Strange But True: September

Alexandra Rumford, News Editor

A $26,000,000 Eyesore 

In Jingzhou, China, a $26 million statue of the Chinese god of war, Guan Yu, is being removed due to complaints from residents. According to the inhabitants of Jingzhou, the giant golden statue is an “eyesore” and “too large.” Since it’s over 1,200 tonnes and 190 feet tall, the dismantling of the statue will take more than five years and $20 million to remove; despite it only making $2 million in tourist revenue since its establishment. Officials from the Jingzhou Municipal Bureau of Culture and Tourism said that the statue ended up being larger than expected due to excitement during the building process and hopes that the statue would bring tourists to Jingzhou. Despite these high hopes, Guan Yu is being removed and reinstated in a nearby tourist precinct. 

Tiny Living to the Extreme 

A ten-foot-wide house in Boston has just sold for $1.25 million USD. The house measures just ten feet wide, but has four stories and is approximately 1,165 square feet total. To add to the intrigue, this particular house is famous in Bostonian folklore, commonly known as the “Spite House.” According to locals, the legend goes that two brothers inherited a plot of land before the Civil War. One went away to fight in the conflict and returned to find out that his brother had built a bigger house than his share of the land. The returning brother then built a skinny house in the land left over to spite his brother and block off entry to the bigger house. This historical landmark is on the Freedom Trail in the North End Neighborhood and is an interesting sight to see on a walk or run.

Cat-astrophe Concluded with Clever Catch

During football games, crowds often work together to form a wave or cheer in unison–not catch a falling cat. At a Miami Hurricanes game on September 11, 2021, fans used an American flag as a makeshift net to safely catch a cat that dangled from the upper balcony of Hard Rock Stadium in the first quarter. Despite the scare, the kitten was safely delivered out of the stadium by security workers, and no one was hurt in the pandemonium. According to one report by CBS sports writer Wajih AlBaroudi, the fan who caught the cat “held the animal up to the crowd in Lion King-Esque fashion..” Maybe the cat was a good luck charm after all, as the Hurricanes ended victorious with a slight edge over Appalachian State, winning 25-23.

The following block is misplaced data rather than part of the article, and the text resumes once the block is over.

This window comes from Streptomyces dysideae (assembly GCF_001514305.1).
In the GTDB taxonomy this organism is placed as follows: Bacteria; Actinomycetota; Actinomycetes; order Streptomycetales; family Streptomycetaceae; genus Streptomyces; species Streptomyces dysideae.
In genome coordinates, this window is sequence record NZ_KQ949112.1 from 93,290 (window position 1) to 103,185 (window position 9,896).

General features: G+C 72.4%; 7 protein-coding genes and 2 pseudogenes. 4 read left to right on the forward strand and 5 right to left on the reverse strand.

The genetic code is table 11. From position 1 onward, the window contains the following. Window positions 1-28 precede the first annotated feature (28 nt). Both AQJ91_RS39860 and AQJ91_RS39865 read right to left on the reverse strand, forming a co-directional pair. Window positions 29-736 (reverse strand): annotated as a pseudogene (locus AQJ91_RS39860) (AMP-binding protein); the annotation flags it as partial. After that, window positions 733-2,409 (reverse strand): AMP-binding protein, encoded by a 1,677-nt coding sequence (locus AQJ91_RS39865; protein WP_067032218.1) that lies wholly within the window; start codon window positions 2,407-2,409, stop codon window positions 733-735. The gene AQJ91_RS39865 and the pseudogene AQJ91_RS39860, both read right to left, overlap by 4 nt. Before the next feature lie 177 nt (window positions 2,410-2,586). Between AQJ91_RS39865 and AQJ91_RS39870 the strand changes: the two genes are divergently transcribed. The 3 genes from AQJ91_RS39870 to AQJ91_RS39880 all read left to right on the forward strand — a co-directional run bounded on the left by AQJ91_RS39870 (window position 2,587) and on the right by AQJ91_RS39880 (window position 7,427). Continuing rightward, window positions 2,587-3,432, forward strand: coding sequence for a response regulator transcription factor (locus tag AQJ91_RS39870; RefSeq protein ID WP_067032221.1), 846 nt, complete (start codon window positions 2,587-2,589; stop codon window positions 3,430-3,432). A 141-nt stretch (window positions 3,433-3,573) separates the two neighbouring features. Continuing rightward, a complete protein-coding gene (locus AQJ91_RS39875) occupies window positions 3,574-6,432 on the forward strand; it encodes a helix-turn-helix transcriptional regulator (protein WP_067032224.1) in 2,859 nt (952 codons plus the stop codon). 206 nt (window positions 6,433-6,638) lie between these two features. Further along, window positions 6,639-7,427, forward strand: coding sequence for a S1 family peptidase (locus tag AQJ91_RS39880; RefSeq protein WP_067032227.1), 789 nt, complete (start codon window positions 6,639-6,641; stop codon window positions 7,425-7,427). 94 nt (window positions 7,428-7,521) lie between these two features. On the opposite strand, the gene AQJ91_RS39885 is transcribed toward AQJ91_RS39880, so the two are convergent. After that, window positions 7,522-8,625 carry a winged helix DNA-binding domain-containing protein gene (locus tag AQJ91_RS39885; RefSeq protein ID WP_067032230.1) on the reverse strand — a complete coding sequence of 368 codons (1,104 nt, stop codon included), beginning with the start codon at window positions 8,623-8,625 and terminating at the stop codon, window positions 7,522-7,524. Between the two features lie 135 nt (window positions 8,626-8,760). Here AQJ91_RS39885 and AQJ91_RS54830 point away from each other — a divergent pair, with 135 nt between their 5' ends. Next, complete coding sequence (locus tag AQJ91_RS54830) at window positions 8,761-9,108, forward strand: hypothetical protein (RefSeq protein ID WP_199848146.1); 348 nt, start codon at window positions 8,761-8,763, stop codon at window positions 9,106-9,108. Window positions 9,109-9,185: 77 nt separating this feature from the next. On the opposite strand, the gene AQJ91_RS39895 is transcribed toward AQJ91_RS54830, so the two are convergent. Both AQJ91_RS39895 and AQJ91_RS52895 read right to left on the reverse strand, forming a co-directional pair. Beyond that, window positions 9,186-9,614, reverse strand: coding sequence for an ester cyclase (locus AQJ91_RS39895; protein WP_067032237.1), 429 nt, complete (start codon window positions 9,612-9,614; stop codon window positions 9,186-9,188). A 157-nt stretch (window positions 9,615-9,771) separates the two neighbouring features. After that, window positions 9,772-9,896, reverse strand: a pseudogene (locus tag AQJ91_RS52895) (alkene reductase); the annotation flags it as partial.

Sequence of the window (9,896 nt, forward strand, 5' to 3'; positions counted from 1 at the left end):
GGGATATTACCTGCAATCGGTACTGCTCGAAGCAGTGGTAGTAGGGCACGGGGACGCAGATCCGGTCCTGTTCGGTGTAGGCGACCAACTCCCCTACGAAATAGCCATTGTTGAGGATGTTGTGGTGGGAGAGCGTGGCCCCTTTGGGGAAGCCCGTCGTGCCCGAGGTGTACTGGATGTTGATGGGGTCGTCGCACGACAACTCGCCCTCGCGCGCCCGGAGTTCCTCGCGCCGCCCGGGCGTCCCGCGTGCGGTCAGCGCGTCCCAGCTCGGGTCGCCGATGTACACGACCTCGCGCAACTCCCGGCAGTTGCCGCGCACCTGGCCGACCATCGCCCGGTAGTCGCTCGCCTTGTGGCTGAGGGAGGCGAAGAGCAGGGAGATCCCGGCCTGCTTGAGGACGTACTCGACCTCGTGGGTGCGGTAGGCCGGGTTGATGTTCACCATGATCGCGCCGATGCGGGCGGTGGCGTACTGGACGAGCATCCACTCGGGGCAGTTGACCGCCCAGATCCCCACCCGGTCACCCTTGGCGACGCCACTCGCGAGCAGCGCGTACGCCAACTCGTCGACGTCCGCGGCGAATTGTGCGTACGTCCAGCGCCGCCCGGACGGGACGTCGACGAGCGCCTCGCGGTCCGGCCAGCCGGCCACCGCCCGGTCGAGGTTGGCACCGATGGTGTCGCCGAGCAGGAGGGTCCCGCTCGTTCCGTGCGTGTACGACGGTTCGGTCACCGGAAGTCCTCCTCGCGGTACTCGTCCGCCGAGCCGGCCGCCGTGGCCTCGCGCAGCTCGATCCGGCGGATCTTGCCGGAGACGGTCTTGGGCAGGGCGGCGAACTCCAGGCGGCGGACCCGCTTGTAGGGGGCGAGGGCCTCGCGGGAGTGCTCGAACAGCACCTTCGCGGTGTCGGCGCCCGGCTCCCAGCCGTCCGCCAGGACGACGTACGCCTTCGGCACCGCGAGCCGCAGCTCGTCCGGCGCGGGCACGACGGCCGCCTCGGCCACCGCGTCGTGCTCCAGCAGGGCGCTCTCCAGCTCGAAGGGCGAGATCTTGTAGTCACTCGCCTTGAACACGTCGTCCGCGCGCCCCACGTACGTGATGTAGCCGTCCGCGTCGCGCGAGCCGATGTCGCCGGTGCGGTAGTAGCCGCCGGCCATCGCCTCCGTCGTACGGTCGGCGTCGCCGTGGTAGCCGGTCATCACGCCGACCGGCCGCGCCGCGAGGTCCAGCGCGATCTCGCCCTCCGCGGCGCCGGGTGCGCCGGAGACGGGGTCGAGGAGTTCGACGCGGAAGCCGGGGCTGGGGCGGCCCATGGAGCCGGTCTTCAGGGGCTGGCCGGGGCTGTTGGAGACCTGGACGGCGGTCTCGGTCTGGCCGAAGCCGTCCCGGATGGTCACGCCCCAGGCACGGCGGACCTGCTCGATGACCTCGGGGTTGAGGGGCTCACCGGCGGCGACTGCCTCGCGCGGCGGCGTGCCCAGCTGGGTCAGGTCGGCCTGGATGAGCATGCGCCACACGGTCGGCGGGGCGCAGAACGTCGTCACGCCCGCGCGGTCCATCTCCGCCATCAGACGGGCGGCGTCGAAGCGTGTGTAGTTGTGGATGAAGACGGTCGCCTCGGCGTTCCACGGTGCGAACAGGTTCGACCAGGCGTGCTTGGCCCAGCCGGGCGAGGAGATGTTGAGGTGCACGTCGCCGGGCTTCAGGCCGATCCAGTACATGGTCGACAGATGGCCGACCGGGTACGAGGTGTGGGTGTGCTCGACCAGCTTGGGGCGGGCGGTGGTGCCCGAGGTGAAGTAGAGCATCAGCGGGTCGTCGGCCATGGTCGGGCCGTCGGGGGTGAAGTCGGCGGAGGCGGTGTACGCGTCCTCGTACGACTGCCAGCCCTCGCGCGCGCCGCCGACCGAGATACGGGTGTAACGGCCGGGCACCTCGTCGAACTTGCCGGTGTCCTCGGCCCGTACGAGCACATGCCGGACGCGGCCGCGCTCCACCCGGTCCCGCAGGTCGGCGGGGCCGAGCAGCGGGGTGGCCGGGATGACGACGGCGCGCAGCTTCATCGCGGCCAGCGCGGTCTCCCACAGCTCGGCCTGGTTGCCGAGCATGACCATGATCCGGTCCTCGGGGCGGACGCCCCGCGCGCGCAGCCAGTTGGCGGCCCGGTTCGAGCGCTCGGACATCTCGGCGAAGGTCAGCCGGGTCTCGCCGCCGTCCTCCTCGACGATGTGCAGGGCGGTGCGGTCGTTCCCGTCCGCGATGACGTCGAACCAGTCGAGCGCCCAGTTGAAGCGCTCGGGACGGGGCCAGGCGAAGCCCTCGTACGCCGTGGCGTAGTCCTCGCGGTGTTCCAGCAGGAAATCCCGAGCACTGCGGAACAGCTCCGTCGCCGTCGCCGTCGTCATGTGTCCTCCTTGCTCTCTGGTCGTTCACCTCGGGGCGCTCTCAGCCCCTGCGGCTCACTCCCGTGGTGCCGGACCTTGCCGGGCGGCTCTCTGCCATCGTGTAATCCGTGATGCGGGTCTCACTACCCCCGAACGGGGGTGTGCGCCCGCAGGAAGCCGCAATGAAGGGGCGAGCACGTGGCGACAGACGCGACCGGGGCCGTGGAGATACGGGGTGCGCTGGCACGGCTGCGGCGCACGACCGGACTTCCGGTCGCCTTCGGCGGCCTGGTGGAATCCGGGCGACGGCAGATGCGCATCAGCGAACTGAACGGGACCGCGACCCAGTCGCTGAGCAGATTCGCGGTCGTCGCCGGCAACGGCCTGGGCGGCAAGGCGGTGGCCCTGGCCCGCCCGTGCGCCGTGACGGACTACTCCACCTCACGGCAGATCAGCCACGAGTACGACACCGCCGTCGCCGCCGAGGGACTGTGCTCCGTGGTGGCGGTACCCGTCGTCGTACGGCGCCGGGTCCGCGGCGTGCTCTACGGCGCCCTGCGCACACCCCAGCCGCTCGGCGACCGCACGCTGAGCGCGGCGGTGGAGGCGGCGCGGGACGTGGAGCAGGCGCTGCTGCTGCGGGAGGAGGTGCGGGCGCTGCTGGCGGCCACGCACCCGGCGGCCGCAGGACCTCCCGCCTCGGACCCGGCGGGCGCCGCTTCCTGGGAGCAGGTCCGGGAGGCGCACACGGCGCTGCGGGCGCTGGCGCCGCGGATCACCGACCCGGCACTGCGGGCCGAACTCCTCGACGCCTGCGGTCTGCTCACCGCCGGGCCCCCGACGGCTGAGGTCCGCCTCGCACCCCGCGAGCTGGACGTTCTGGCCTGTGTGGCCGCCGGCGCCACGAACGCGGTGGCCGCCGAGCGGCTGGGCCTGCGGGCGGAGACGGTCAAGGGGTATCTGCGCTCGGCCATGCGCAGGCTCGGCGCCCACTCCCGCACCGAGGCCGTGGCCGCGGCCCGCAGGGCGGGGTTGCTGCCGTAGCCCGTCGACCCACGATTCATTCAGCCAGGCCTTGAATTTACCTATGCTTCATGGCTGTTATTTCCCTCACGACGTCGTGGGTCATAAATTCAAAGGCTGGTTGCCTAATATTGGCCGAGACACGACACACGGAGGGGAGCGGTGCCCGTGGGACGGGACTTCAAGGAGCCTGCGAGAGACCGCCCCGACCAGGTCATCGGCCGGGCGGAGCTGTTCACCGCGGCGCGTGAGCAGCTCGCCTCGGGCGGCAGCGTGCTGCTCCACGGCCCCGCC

Pancake Pandemonium 

Centerville, Iowa is mainly known for its coal mining industry: and now, for its proliferation of pancakes. The town has celebrated seventy-two annual Pancake Days, but this year is particularly special. They landed the Guinness World Record for the most pancakes served. The previous winner, Hy-Vee Corporation, served 13,000 pancakes in July 2021. Over 100 Centerville volunteers served 14, 280 pancakes over the course of four hours, ensuring that they were all at least five inches in diameter and no more than 0.39 inches thick. Now, the small town of approximately 5,000 is the winner of a new record that remains undefeated. 


Floating Feathered Fowl

A large rubber duck suddenly appeared in the harbor of Belfast, Maine, and its origins were a mystery. No one admitted to putting the large yellow duck, emblazoned with the word “joy” across its chest, in the harbor and officials are still investigating how the culprits managed to transport the waterfowl into the harbor without detection. Although it is twenty-five feet tall, since it’s anchored safely in shallow water, officials say that the duck poses no navigational hazard and should be allowed to stay.